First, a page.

‘Tis the season to be jolly, but also to be generous and kind. Many people want to support charitable causes over the festive season if they are able, but don’t always know where to start. Wildlife and environmental non-profit organisations in South Africa do incredible work for conservation and though not all of us can be heroes in the field, we can all make a contribution and make a difference in that way.
For most non-profits, finances are always a big concern because they rely solely on donations and sponsorships. Many of them also have online shops selling fun merchandise that might make for great Christmas presents if you’d like something tangible to show for your bucks.
We’d love to support every single organisation out there, but most of us can just choose one. So wherever your passion lies, take some time this December to actively participate in helping them stay afloat.
1. Dyer Island Conservation Trust
Their team of experts and passionate volunteers monitor, research and rehabilitate a host of marine animals including African penguins, great white sharks, southern right and Bryde’s whales and humpback dolphins.
Contact: +27 82 907 5607
2. Care for Wild Rhino Sanctuary
Since its inception, Care for Wild has saved the lives of more than 100 rhinos that were the victims of poaching in some form or another. The teams rehabilitate, re-wild and release these rhinos into protected and healthy ecosystems to ensure the survival of the species.
Contact: 013 590 4448
3. Endangered Wildlife Trust
The EWT is committed to conserving threatened species and ecosystems in southern Africa through three main strategic imperatives: Saving Species, Conserving Habitats, and Benefitting People.
Contact: +27 11 372 3600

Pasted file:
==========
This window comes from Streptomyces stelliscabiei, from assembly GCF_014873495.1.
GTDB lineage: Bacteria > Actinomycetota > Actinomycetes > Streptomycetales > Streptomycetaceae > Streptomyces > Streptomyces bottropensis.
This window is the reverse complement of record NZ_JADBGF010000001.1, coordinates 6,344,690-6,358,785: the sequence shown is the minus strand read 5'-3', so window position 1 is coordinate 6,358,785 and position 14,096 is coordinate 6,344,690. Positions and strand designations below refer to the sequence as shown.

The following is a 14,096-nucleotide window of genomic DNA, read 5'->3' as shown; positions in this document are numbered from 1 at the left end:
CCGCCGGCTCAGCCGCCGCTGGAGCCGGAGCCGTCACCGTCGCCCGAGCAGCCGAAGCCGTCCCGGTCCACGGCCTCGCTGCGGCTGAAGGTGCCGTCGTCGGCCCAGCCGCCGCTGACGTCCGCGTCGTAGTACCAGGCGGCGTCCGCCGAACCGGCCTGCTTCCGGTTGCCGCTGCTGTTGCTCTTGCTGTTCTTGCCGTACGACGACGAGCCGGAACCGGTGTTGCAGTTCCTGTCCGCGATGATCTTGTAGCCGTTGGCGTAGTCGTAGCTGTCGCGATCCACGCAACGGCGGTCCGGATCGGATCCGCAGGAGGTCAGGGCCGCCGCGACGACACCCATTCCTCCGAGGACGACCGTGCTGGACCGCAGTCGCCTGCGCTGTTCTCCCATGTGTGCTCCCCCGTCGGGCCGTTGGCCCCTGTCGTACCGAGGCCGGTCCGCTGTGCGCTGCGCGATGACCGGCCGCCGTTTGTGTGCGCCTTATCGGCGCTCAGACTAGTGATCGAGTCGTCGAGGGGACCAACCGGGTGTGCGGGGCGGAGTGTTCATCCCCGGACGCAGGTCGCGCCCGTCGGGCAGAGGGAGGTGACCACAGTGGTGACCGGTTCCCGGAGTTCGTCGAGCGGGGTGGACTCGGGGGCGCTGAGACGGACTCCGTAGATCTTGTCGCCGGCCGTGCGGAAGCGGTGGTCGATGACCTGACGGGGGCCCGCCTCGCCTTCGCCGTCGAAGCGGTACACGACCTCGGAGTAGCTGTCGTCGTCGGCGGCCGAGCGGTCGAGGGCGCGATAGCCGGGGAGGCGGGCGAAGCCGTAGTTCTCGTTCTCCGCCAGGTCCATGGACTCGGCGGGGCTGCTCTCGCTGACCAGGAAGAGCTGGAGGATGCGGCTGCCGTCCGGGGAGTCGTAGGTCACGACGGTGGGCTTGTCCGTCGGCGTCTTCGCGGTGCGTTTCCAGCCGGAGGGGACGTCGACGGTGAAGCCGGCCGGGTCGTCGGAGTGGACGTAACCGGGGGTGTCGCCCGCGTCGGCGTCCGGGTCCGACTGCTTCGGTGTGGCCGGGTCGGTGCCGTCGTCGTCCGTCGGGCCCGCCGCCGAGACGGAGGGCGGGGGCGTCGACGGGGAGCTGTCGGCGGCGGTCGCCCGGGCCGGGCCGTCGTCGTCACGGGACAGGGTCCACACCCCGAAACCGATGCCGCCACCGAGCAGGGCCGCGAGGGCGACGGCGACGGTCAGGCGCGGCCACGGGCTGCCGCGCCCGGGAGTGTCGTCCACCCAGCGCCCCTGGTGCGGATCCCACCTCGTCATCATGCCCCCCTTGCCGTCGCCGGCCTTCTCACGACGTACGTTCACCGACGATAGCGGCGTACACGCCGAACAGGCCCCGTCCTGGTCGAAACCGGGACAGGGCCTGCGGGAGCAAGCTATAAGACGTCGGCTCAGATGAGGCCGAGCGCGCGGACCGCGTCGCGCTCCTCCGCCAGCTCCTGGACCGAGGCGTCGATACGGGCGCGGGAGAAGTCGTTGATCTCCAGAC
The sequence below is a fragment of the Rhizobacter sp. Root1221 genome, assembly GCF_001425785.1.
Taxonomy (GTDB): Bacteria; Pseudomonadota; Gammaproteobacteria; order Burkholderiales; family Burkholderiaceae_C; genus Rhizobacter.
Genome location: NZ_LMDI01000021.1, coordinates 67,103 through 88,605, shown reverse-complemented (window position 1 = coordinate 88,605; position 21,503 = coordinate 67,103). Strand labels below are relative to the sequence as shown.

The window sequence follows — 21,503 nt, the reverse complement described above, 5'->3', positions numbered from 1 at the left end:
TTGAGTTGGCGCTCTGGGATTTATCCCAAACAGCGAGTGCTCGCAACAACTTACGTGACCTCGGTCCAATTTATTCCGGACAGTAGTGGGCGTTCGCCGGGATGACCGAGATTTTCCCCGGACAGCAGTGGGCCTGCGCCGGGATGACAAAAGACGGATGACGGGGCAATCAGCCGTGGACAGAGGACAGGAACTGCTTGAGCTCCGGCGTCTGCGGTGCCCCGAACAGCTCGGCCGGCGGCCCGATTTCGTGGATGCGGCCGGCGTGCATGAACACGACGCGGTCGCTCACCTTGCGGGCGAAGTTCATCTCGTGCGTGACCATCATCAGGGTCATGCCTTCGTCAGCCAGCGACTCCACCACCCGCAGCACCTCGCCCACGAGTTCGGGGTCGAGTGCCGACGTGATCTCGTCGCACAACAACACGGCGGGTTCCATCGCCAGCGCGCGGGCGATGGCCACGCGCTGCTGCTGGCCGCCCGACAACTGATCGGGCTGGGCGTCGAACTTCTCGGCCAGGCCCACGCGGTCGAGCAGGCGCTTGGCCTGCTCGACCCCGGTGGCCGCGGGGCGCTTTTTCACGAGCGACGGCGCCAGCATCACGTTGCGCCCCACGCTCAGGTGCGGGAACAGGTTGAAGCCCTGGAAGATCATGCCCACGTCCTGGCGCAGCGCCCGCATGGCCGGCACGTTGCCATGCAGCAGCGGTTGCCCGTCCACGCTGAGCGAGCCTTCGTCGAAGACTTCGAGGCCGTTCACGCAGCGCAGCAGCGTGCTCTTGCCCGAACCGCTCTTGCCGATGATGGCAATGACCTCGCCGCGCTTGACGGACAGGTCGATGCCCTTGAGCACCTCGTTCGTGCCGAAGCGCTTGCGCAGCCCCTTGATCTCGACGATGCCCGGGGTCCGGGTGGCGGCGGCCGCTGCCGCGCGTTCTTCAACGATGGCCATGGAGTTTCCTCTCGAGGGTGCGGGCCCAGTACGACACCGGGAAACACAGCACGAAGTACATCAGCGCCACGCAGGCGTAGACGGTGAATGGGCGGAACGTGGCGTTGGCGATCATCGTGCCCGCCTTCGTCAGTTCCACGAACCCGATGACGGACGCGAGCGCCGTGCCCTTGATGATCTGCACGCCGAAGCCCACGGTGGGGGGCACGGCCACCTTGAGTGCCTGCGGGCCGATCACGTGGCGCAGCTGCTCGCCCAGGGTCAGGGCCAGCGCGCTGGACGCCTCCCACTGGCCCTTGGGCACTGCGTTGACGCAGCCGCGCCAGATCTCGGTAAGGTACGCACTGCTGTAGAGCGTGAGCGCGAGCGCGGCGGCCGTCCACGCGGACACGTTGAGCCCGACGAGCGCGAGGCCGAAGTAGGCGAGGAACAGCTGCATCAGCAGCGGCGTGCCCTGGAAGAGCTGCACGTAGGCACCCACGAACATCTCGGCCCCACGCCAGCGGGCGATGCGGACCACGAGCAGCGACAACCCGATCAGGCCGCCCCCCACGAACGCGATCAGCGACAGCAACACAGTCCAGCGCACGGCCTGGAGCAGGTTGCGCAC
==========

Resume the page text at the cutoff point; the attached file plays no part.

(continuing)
4. African Pangolin Working Group
This incredible organisation works for the conservation and protection of all four African pangolin species, and often work with authorities to rescue pangolins from poachers.
Contact: [email protected]
WILDTRUST runs two core programmes: WILDLANDS and WILDOCEANS. WILDLANDS focuses on conserving terrestrial biodiversity, empowering and uplifting communities through training as well as the protection of wildlife.
WILDLOCEANS focuses on marine conservation, advocating for healthy oceans, marine protected areas and the conservation of marine species.
Contact: 033 343 6380
6. Johannesburg Wildlife Veterinary Hospital
This dedicated team treats and rehabilitates injured or orphaned wild animals and accepts even the smallest of creatures free of charge. Their regular patients include bats, owls, raptors, mongoose, pangolin, meerkat, serval, genet, hedgehogs and bush babies. They often also treat wildlife that has been intercepted from poachers and the illegal trade.
Contact: [email protected]
7. Wildlife ACT
This passionate team works to save endangered wildlife and wild places in South Africa from extinction. They are also the only African volunteer organisation that works with and is supported by WWF. Some of the species they work with include wild dogs, rhino, leopards, lions and elephants.
Contact: +27 87 806 3293
8. SANParks Honorary Rangers
This group of more than 2 000 SANParks field rangers – all volunteers – works in South Africa’s national parks. They raise funds for and provide education about nature conservation, as well as running park maintenance and combating wildlife crime through projects such as their K9 anti-poaching unit, Project Watchdog.
Contact: +27 12 426 5000
The Hoedspruit Elephant Rehabilitation and Development organisation works tirelessly to rescue and rehabilitate elephant orphans, and re-wild and reintegrate them into a new herd. These calves are often orphaned as a result of poaching, leaving them highly distressed (sometimes injured) and in need of intervention.
Contact: +27 12 460 5605
10. The Orca Foundation
The Orca Foundation is a volunteer community dedicated to marine conservation, research, education and making a change in the effect humans have on the ocean and its inhabitants. They focus strongly on encouraging sustainable and conscious human-ocean interaction.
Contact: 081 724 5366
Article written by Anita Froneman
Feature Image: Pexels